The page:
Across the country state legislators are lashing out at payday lenders because communities are being exploited and severely indebted. But what can we do to create viable alternatives to payday loans.
Let's take a look at some possible options:
- Second chance bank accounts. Many debtors who depend on payday loans are unbanked. Helping the unbanked begin to establish relationships with legitimate banking institutions could be the first step to breaking the payday loan cycle.
- Low-cost short-term loans. Banks have traditionally avoided offering short-term loans to low-income families but offering these types of loans could be profitable to banks and beneficial to communities. The loans could be issued with a financial literacy class requirement. The reality is that many families are taking out payday loans because they don't know any other way to make it from one paycheck to another.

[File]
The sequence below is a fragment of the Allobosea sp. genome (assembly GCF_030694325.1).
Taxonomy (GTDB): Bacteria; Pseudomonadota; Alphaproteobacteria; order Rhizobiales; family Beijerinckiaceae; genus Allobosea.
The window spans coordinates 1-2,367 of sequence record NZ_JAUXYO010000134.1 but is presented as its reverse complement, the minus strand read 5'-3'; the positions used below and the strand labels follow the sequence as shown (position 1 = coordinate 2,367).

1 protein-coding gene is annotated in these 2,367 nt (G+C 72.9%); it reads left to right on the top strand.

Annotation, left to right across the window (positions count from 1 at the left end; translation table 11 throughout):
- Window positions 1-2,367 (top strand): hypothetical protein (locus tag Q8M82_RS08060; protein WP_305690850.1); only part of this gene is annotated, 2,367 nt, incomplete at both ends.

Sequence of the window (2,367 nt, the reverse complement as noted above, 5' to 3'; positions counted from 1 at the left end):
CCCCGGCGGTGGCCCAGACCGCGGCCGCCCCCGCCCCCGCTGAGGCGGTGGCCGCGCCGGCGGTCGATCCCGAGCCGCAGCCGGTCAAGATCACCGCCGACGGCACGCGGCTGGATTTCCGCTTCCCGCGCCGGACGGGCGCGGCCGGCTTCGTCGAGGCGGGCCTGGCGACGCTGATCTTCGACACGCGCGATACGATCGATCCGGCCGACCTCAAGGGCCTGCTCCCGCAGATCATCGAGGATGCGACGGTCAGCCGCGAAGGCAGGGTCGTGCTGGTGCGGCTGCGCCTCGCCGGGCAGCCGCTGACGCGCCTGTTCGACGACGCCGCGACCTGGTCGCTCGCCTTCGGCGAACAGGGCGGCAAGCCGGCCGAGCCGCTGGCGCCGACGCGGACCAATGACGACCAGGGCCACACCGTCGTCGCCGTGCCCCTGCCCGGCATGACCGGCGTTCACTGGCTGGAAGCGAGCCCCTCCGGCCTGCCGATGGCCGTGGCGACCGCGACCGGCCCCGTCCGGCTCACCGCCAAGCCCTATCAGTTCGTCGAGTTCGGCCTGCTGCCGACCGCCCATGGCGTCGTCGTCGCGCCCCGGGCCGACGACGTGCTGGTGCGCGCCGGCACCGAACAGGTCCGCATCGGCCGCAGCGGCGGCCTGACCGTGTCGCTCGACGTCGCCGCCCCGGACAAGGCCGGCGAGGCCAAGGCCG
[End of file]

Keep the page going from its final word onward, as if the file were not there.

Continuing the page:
- Automatic savings plans for low-skilled workers through their jobs. Many low-income families are unbanked and dependent on payday loans because they do not understand the banking system and in many cases fear it. Making it easy for low-income workers to save by setting up automatic savings accounts via their jobs, could make banking more enticing in the same way that many 401k automatic deposits encouraged more Americans to began save for retirement.
- Finally, we need to make sure that low-income Americans who are dependent on payday loans understand that the need to take out these loans is a sign that they are in financial trouble. Letting them know that they can discharge or repay their debts in bankruptcy could prevent more individuals from taking out payday loans in a fruitless attempt to stay afloat financially.